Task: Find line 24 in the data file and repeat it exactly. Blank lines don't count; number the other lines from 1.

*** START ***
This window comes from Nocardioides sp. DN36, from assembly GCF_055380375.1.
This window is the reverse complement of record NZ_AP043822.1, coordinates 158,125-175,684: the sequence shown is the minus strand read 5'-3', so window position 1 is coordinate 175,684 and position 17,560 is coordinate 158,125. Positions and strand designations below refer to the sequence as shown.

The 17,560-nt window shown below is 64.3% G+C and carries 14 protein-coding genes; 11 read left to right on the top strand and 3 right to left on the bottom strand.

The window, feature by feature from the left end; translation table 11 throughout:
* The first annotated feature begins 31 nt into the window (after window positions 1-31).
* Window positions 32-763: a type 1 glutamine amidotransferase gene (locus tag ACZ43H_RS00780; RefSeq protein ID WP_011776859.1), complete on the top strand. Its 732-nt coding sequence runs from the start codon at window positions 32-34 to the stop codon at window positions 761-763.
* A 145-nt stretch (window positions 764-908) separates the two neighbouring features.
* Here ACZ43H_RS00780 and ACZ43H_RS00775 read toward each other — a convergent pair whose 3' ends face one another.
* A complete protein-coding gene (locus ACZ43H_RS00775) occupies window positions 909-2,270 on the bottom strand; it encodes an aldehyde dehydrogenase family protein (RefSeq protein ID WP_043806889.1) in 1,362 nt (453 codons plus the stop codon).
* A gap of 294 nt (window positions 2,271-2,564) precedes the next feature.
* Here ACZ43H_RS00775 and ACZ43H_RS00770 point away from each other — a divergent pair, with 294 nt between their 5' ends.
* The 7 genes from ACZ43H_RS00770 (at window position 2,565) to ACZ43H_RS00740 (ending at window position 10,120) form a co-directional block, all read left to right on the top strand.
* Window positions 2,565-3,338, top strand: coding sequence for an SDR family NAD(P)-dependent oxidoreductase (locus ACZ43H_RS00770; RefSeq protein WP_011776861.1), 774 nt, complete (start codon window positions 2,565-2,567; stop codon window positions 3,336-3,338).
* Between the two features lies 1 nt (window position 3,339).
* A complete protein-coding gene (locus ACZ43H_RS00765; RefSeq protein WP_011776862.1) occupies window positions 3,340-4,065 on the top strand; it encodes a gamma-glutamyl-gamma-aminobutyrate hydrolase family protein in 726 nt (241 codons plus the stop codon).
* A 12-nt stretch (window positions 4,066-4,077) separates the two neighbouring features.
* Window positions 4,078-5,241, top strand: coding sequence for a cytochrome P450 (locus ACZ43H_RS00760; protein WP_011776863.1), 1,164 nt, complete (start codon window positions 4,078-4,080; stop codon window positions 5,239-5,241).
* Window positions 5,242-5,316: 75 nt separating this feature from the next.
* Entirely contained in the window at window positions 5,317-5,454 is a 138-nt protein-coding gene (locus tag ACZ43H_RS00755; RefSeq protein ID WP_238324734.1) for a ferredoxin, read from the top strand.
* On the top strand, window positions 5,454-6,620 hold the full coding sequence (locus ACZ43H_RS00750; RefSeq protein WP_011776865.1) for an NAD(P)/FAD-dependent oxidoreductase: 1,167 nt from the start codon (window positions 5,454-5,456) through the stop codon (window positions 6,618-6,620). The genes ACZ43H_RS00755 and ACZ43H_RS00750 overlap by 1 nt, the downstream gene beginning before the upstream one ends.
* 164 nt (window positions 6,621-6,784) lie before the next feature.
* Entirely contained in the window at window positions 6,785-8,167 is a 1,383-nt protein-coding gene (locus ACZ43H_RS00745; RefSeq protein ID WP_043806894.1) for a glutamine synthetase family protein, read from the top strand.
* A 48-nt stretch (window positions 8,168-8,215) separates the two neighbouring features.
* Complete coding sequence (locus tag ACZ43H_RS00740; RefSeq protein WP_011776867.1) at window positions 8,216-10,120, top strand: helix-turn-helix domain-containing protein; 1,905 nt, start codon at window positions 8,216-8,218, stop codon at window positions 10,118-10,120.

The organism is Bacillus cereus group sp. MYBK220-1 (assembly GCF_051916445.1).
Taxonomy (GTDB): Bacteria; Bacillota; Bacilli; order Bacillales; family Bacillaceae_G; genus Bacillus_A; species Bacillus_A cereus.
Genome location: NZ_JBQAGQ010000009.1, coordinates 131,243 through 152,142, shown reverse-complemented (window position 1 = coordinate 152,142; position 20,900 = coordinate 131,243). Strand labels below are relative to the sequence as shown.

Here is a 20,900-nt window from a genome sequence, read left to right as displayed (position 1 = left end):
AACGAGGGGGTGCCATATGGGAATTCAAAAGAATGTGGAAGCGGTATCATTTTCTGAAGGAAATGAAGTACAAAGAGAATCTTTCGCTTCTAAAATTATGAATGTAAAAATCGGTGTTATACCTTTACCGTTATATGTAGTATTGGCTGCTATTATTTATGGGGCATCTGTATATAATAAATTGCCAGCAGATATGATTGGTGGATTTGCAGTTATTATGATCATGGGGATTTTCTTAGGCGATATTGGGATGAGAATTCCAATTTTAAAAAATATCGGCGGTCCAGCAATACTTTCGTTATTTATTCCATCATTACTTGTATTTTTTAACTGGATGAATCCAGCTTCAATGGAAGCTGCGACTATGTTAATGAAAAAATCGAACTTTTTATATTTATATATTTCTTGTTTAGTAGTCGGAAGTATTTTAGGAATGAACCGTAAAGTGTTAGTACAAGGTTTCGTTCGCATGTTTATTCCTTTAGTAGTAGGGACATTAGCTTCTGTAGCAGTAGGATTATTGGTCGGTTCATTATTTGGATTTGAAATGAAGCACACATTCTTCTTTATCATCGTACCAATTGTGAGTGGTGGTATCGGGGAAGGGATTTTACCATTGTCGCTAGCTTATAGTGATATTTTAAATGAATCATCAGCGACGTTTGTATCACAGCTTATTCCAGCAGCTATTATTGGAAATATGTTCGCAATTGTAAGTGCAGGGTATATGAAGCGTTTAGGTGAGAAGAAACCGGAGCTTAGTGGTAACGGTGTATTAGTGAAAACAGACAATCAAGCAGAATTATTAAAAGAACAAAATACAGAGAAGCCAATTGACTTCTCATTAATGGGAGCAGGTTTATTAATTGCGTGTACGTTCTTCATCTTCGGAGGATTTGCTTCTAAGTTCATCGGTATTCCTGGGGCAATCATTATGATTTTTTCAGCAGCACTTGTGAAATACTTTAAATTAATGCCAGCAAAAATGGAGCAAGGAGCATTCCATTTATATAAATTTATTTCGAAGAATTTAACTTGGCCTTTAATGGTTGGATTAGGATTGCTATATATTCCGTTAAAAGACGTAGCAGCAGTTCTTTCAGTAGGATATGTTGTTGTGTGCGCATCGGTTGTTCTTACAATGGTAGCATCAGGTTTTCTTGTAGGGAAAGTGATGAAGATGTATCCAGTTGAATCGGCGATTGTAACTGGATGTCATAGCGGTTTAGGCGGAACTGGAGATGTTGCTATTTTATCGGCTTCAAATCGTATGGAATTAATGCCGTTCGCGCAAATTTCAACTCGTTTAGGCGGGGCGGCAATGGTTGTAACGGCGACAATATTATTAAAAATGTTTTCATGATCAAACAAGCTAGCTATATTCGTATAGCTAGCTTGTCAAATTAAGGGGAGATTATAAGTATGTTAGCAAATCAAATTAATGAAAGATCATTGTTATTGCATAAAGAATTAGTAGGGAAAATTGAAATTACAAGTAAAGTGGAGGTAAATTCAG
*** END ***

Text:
* Complete coding sequence (locus tag ACZ43H_RS00740; RefSeq protein WP_011776867.1) at window positions 8,216-10,120, top strand: helix-turn-helix domain-containing protein; 1,905 nt, start codon at window positions 8,216-8,218, stop codon at window positions 10,118-10,120.